Photo of the Week


Paper (more precisely, papier mâché) tiger in the boutique of Marian Held Javal on Rue de l'Odéon in Paris. © Paris Update


Paris Update This Week’s Events

For full details about an event, click on the title to visit the official Web site (in English when available).

French film with English subtitles
> Lost in Frenchlation shows Houda Benyamina’s Divines, winner of the Camera d'Or prize at the Cannes Film Festival 2016, preceded by a drinks party (€4.50). Studio 28, Paris, Oct. 28.

For Brassens fans
> The annual 22V'laGeorges Festival celebrates what would have been the great singer’s 95th birthday this year in his hometown of Sète. Through Oct. 29.

> Festival Cas d'Écoles: films about school, from Goodbye, Mister to Chips to Les 400 Coups. Forum des Images, Paris, through Nov. 18. 

Classic Danish films
> Festival of movies by Carl Theodor Dreyer. Cinémathèque Française, Paris, through Nov. 6.

Cultures of the world onstage
> Music, dance, theater and ritual performances from around the world at the Festival de l'Imaginaire. Various locations, Paris, through Dec. 20.

Strange Happenings in St. Germain
> The exhibition Bizarro, with works by a number of artists, fills seven Left Bank galleries with “Bêtes de Scènes et Sacrés Monstres.” Don’t miss the Meta-perceptual Helmets by the Irish duo Cleary/Connolly
at the Librairie Alain Brieux, which allow the viewer to see forward and backward, for example, or the way a cyclops or horse would see. Various locations, Paris, through Oct. 30.

Contemporary arts festival
> The Festival d’Automne presents leading talents in art, dance, film, theater and more from around the world. Various venues, Paris, through Dec. 31.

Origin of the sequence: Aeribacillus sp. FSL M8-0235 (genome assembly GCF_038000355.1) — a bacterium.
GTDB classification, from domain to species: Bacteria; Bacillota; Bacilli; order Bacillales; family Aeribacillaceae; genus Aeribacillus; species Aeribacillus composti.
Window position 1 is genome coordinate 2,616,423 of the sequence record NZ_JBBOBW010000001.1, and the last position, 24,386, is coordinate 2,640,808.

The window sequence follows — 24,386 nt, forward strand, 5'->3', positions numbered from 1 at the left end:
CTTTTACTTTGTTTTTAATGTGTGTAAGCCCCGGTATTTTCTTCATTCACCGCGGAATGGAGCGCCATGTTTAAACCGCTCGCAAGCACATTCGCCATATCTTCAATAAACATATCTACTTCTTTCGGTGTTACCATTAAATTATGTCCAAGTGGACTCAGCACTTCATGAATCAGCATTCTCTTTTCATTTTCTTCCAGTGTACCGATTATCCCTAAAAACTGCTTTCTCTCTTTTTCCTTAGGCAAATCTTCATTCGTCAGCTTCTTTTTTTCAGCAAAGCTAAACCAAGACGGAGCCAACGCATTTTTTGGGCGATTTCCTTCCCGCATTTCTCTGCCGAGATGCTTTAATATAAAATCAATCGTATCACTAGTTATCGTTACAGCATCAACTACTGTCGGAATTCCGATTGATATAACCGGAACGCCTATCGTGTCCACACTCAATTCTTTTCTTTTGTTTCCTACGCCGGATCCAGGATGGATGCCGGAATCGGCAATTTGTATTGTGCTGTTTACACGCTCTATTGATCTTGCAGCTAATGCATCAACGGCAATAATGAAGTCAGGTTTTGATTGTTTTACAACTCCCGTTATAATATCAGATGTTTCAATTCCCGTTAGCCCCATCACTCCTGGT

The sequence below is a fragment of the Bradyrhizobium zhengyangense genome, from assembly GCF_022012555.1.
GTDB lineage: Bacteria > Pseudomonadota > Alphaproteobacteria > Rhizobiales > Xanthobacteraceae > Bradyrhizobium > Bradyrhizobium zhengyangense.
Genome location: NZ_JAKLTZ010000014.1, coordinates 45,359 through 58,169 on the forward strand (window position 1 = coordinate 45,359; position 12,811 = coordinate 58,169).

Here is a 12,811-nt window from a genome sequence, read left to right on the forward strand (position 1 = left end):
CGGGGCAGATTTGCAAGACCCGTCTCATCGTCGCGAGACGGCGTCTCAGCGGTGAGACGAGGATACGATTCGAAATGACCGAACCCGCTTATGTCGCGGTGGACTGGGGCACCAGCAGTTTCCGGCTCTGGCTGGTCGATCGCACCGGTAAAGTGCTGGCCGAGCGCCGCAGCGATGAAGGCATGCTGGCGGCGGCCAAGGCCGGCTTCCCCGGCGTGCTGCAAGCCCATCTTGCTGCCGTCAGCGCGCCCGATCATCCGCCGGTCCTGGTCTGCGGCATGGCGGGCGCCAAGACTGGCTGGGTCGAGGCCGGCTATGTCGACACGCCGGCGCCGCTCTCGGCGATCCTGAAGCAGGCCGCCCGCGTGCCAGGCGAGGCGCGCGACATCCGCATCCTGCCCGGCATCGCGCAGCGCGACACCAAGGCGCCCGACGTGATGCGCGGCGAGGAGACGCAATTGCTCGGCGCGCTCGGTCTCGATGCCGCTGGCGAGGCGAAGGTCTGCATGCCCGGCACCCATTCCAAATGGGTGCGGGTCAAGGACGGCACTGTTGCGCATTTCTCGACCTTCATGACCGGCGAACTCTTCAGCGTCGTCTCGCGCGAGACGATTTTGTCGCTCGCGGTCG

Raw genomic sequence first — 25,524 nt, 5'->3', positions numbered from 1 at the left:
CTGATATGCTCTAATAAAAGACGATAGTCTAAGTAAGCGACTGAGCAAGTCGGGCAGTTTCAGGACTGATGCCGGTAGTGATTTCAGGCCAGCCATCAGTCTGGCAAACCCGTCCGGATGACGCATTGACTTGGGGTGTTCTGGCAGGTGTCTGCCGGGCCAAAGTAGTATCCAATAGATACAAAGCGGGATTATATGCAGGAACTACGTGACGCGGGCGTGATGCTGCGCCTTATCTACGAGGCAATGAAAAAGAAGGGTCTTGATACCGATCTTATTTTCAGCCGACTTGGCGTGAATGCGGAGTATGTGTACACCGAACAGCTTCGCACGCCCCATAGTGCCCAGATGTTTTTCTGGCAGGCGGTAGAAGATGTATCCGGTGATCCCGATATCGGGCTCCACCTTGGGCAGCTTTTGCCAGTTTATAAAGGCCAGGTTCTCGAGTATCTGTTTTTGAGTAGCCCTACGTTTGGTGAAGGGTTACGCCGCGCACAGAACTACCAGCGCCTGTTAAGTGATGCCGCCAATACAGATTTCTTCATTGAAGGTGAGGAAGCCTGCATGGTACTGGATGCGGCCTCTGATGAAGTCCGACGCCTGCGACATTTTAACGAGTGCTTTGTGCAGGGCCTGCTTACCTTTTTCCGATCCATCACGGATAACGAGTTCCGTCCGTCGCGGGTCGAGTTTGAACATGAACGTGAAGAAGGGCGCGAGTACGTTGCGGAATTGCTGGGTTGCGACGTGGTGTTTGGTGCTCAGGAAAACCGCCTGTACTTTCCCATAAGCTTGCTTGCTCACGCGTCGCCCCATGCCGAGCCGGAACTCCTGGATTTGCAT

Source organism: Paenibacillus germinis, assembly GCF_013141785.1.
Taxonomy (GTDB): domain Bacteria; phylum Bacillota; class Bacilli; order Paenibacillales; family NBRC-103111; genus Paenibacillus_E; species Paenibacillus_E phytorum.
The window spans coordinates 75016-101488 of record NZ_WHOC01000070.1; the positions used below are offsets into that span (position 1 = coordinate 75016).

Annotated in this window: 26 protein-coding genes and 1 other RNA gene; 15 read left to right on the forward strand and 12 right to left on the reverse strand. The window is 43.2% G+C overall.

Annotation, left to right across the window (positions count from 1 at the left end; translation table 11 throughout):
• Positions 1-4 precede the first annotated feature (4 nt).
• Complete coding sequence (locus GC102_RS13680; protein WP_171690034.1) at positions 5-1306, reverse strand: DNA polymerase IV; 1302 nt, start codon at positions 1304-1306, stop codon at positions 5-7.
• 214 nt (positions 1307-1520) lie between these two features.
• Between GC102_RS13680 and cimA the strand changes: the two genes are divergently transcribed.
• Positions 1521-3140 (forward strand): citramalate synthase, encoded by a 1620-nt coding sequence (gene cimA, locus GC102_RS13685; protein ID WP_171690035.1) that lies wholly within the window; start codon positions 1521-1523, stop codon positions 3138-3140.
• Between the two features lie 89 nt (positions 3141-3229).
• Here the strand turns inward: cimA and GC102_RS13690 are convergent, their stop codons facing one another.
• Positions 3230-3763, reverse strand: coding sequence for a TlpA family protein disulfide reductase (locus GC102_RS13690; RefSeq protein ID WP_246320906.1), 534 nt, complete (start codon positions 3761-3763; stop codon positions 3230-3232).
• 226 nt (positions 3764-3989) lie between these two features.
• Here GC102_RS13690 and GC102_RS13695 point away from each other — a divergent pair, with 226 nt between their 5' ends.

Amazing gardens
> The popular Festival International des Jardins de Chaumont-sur-Loireis held annually in the park of the Château de Chaumont in Chaumont-sur-Loire, through Nov. 2.

Music & more in park bandstands
> Kiosques en Fête brings life to the bandstands in Paris’s parks with concerts, writing workshops, club meetings and even a square dance. Various locations, Paris, through Dec. 31.


Restaurants - Contemporary


Cristal du Sel

Crystal-Clear Memories

The smiling chefs keep an eye on the clientele and vice versa. Photo © Paris Update

“It is an adult’s duty to remember,” opines the central character in Anita Brookner’s Brief Lives, mourning the loss of “primal spontaneity” when children learn manners and how to manage sorrow and anger.

I love her books, in which small, tinkling voices awaken the basso profundo of life’s Big Questions, just as the deeper harmonics resonate inside you when you play a chord on the upper registers of a piano.

What has all this got to do with Le Cristal de Sel, you might ask? Not a lot, actually, except the exercise in memory that writing about a restaurant meal you had several days before entails. As your guide, it most definitely is my duty to remember where, what and how. Happily, in the case of this week’s restaurant, the memories are excellent.